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Interleukin-6 is increased in plasma and cerebrospinal fluid of community-dwelling domestic dogs with acute ischaemic stroke

Gredal, H, Thomsen, BB, Boza-Serrano, A, Garosi, L, Rusbridge, Clare, Anthony, D, Møller, A, Finsen, B, Deierborg, T, Lambertsen, KL and Berendt, M (2017) Interleukin-6 is increased in plasma and cerebrospinal fluid of community-dwelling domestic dogs with acute ischaemic stroke Neuroreport, 28 (3). pp. 134-140.

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Abstract

Inflammatory cytokines are potential modulators of infarct progression in acute ischaemic stroke, and are therefore possible targets for future treatment strategies. Cytokine studies in animal models of surgically induced stroke may, however, be influenced by the fact that the surgical intervention itself contributes towards the cytokine response. Community-dwelling domestic dogs suffer from spontaneous ischaemic stroke, and therefore, offer the opportunity to study the cytokine response in a noninvasive set-up. The aims of this study were to investigate cytokine concentrations in plasma and cerebrospinal fluid (CSF) in dogs with acute ischaemic stroke and to search for correlations between infarct volume and cytokine concentrations. Blood and CSF were collected from dogs less than 72 h after a spontaneous ischaemic stroke. Infarct volumes were estimated on MRIs. Interleukin (IL)-2, IL-6, IL- 8, IL-10 and tumour necrosis factor in the plasma, CSF and brain homogenates were measured using a canine-specific multiplex immunoassay. IL-6 was significantly increased in plasma (P=0.04) and CSF (P=0.04) in stroke dogs compared with healthy controls. The concentrations of other cytokines, such as tumour necrosis factor and IL-2, were unchanged. Plasma IL-8 levels correlated significantly with infarct volume (Spearman’s r=0.8, P=0.013). The findings showed increased concentrations of IL-6 in the plasma and CSF of dogs with acute ischaemic stroke comparable to humans. We believe that dogs with spontaneous stroke offer a unique, noninvasive means of studying the inflammatory processes that accompany stroke while reducing confounds that are unavoidable in experimental models.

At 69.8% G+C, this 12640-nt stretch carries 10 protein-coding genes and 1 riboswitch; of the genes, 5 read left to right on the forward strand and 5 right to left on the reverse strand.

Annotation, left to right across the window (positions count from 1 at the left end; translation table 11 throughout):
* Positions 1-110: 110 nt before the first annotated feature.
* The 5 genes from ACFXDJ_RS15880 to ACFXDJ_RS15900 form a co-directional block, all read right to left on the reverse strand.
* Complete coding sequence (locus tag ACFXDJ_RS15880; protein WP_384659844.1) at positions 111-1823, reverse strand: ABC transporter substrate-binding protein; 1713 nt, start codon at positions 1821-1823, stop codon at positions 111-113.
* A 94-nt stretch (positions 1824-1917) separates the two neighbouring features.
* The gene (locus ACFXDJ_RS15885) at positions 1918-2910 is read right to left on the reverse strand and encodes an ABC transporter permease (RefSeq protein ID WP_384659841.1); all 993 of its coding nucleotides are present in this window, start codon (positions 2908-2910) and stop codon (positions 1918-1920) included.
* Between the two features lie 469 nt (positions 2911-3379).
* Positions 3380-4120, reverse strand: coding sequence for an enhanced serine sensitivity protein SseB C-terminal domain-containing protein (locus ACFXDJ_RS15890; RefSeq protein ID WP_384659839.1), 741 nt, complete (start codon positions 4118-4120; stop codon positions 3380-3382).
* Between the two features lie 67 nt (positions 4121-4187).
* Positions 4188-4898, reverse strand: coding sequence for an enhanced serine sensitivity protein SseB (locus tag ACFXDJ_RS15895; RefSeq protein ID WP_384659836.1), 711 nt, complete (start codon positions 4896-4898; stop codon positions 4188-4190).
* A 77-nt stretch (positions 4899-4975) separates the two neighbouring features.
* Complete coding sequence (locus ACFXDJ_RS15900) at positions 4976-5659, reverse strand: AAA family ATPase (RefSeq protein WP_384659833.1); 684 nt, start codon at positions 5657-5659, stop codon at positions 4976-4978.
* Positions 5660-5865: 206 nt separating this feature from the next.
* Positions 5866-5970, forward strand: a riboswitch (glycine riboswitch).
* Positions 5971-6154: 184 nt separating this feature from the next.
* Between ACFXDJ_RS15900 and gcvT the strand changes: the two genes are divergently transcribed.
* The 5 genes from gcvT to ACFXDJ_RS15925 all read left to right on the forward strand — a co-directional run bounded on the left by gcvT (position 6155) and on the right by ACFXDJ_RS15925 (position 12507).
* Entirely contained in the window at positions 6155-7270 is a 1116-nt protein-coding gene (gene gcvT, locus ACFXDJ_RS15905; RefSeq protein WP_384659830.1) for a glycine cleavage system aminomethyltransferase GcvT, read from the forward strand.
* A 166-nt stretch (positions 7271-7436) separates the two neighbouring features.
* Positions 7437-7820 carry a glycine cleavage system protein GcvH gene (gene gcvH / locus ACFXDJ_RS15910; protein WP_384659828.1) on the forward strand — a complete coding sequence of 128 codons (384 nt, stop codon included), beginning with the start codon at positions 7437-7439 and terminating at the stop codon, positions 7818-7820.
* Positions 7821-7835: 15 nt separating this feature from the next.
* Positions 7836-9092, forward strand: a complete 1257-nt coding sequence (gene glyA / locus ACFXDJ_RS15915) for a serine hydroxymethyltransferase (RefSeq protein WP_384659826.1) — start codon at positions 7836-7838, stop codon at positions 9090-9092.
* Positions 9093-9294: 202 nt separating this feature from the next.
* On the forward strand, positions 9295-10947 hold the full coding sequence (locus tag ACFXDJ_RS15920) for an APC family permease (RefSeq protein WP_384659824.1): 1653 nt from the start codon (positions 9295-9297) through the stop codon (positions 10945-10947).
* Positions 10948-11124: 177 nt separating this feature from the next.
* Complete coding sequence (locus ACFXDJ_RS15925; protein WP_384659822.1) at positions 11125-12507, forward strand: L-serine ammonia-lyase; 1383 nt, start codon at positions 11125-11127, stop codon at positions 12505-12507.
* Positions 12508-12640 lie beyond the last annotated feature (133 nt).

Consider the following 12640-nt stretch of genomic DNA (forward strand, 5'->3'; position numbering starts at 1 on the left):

Item Type: Article
Subjects : Veterinary Medicine
Divisions : Faculty of Health and Medical Sciences > School of Veterinary Medicine
Authors :
NameEmailORCID
Gredal, HUNSPECIFIEDUNSPECIFIED
Thomsen, BBUNSPECIFIEDUNSPECIFIED
Boza-Serrano, AUNSPECIFIEDUNSPECIFIED
Garosi, LUNSPECIFIEDUNSPECIFIED
Rusbridge, Clarec.rusbridge@surrey.ac.ukUNSPECIFIED
Anthony, DUNSPECIFIEDUNSPECIFIED
Møller, AUNSPECIFIEDUNSPECIFIED
Finsen, BUNSPECIFIEDUNSPECIFIED
Deierborg, TUNSPECIFIEDUNSPECIFIED
Lambertsen, KLUNSPECIFIEDUNSPECIFIED
Berendt, MUNSPECIFIEDUNSPECIFIED
Date : February 2017
Identification Number : 10.1097/WNR.0000000000000728
Copyright Disclaimer : Copyright © 2017 Wolters Kluwer Health, Inc. All rights reserved. This is an open-access article distributed under the terms of the Creative Commons Attribution-Non Commercial-No Derivatives License 4.0 (CCBY-NCND), where it is permissible to download and share the work provided it is properly cited. The work cannot be changed in any way or used commercially without permission from the journal.
Depositing User : Symplectic Elements
Date Deposited : 02 May 2017 15:40
Last Modified : 25 Jul 2017 09:45
URI: http://epubs.surrey.ac.uk/id/eprint/814085

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